TIlak’s editorials in Kesari play a significant role towards educating and encouraging the Indian masses to look at a modern Indian Agriculture. Tilak lead from the front, and shunned armchair critics. He actively urged the Indian Sugarcane & Cotton Farmers to maximize their outputs to produce enough for domestic consumption. While some of us were still not familiar with our international borders, Tilak was looking at attracting global expertise to India. In his articles in Kesari, in 1906 Tilak urged Indian Sugarcane farmers to collaborate with Sugar Producing countries like Java, the Philippines, Cuba to train domestic farmers into surplus production of Sugar. Tilak’s thoughts on co-operatives in farming can today serve as a rule book for sugar industries.
Lokmanya Tilak’s nationalistic thoughts did not limit him to be identified to, or worshipped by a cult or a particular group of humanfolk. His idea was as inclusive as it could be, without risking to sound frivolous or utopian. Today, while looking back we will have to give credit where it is due. Lokmanya Tilak successfully organized a freedom movement which included every Indian and which brought awareness about the unethical and unjust economical & political policies of the Foreign Rule in the minds of the common people. His idea of ‘Swaraj’ was born out of a studied approach which sensed pulse of the masses. The ‘Swadeshi Movement’ – was decades ahead of its time and was a culmination of Tilak’s analysis of the British Policies at micro level, and an effort to bring about a change upward from the ground.
We must not forget the sheer brilliance of the Journalist in Tilak, when he availed himself of the media at his disposal – not to merely spew venom, but discuss and generate consciousness about issues that should matter to the common Indian. He is seen as a radical thinker who brought about fundamental changes in crucial legislations, through his relentless pursual. Tilak believed in ‘changes led by action’, than merely ‘good intentions’ in contrast to some of his contemporaries. He can be called as one of the few torchbearers of ‘Courageous but Responsible Journalism.’ While today’s media seems to have lost its focus – struggling between tabloid contents, news, editorials and above all marketing revenue, Tilak as the editor and head of Kesari & Mahratta concentrated on discussing questions and matters that concerned land, agriculture, peasantry and economics between 1892 – 1903, with unparalleled earnestness and authority.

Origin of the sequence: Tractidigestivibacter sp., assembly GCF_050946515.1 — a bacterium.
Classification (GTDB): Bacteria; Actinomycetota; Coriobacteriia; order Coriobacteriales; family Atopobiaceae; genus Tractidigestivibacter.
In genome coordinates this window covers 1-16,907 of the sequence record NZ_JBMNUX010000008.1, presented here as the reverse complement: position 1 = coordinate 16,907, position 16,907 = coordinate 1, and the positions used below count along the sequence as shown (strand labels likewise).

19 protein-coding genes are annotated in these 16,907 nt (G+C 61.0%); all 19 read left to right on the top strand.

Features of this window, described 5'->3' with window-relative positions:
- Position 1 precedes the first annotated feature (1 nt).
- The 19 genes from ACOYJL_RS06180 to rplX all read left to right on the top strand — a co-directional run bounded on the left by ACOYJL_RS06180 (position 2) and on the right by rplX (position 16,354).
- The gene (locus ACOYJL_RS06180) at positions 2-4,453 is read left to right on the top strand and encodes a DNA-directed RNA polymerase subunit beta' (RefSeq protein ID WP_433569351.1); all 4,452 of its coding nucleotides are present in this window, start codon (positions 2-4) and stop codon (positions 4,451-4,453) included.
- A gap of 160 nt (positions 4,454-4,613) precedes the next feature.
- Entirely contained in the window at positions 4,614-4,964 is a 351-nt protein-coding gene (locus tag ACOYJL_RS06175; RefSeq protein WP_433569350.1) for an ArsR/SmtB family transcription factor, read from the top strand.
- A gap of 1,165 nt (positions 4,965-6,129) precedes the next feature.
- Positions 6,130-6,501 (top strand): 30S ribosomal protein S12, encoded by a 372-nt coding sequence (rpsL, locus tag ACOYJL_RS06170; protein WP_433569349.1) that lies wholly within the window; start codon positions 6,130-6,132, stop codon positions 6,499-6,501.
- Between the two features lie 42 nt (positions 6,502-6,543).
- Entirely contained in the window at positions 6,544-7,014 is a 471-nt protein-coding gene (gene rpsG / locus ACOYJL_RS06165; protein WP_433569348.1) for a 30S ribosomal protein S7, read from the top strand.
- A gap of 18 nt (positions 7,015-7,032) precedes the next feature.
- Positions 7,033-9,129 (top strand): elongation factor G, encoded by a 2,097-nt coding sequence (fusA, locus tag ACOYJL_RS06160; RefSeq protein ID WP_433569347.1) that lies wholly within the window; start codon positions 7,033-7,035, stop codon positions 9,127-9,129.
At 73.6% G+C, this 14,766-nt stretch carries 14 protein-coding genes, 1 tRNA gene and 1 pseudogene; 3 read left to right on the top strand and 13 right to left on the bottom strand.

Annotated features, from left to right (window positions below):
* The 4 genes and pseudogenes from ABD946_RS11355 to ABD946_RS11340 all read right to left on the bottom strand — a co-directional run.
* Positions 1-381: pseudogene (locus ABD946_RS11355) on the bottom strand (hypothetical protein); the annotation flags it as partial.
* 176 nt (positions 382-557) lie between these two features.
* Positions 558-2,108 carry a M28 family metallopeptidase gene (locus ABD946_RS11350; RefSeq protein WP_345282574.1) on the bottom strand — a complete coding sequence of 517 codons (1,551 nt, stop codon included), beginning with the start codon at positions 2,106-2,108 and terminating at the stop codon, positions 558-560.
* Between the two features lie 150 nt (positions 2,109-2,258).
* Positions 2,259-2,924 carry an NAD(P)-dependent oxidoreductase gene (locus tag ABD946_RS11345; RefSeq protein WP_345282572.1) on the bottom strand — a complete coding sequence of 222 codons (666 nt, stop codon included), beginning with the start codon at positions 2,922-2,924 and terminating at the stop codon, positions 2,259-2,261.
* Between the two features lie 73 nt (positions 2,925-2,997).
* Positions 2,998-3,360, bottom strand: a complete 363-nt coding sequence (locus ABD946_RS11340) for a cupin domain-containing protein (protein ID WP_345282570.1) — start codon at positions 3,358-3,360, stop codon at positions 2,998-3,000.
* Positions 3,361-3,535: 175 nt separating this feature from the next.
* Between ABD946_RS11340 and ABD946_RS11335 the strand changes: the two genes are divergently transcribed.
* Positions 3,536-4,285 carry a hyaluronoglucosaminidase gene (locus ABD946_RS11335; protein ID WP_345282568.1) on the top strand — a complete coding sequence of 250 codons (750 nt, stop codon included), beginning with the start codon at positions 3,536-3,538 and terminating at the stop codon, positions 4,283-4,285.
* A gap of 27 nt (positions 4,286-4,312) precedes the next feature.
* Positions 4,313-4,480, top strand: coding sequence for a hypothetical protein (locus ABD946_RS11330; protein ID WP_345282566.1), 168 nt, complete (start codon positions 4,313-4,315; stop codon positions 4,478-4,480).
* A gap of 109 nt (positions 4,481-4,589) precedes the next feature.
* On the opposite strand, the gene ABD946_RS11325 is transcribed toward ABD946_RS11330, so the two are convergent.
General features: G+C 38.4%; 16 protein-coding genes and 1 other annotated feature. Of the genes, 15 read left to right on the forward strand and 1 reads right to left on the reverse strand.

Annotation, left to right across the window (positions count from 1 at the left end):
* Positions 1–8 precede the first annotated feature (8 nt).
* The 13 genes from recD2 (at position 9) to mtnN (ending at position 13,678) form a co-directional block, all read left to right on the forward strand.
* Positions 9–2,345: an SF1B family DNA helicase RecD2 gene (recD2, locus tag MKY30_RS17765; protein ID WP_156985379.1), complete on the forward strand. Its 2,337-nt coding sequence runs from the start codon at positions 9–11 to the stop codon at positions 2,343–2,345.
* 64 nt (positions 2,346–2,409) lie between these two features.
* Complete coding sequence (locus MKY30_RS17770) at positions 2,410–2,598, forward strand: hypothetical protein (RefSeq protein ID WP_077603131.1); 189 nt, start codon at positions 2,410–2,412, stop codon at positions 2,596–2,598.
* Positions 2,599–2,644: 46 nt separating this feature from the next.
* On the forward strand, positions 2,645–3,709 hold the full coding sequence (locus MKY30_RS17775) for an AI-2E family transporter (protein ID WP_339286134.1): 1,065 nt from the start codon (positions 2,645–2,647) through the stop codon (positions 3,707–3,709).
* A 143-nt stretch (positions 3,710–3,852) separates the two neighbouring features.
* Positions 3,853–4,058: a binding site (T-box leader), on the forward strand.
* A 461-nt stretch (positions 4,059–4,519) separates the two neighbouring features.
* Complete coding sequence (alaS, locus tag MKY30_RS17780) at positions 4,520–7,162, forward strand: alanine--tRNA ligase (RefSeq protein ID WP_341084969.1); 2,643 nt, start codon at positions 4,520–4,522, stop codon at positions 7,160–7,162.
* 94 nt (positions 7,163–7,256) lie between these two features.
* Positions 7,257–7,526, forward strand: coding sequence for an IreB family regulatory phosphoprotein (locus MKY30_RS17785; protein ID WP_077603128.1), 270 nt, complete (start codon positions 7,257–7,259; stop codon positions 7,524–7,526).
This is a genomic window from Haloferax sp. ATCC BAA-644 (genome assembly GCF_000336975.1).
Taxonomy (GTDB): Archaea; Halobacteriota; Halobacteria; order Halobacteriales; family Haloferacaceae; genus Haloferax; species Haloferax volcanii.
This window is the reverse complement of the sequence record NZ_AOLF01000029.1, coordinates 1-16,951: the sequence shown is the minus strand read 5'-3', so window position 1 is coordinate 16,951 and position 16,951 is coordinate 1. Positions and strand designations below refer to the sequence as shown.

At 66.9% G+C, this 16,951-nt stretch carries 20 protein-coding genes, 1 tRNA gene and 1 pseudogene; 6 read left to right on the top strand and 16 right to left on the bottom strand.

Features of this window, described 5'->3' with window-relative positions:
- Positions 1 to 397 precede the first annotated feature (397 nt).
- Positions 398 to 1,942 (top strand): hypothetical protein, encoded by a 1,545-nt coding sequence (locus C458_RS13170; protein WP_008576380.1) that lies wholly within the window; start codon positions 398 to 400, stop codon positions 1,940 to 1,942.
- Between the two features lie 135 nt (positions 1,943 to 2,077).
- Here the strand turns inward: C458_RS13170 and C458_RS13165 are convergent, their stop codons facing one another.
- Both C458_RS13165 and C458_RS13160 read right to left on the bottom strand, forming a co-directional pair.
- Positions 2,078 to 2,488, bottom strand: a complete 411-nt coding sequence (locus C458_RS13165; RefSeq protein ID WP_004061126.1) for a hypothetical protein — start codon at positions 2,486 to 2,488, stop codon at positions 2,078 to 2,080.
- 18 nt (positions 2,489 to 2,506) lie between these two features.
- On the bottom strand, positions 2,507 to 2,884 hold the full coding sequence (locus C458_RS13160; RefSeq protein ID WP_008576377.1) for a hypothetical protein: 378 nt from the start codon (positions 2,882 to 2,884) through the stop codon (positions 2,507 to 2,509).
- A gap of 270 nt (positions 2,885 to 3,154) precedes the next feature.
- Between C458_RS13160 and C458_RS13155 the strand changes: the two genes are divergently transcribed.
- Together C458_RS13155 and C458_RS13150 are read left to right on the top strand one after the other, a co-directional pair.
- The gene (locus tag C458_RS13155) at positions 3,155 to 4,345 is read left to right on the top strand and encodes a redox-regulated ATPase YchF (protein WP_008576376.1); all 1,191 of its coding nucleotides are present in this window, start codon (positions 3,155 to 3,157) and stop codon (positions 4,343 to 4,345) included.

To aid his campaign in salvaging the average Indian Peasant from crisis, Tilak strongly put forth his concerns in the plenary of the Indian National Congress of which we was an integral part of. In Karachi he said,“ We must make the ryots understand their rights in regards to land revenue, forests, salt etc. The Ryots must come as delegates to our conferences and tell us about their grievances. Thy should be witness to what we demand in their name. The more we penetrate them, the better it is for the good of all. We must feel that they are ours and we are theirs.” “The Congress movement, which was more occidental in nature for a very long time became more Indianised thanks to Lokmanya Tilak.” says Babu Aurobindo Ghose in his book ‘Bal Gangadhar Tilak – his writings and speeches’. Tilak developed a language and spirit which sought to bring together masses from all over India into the freedom struggle.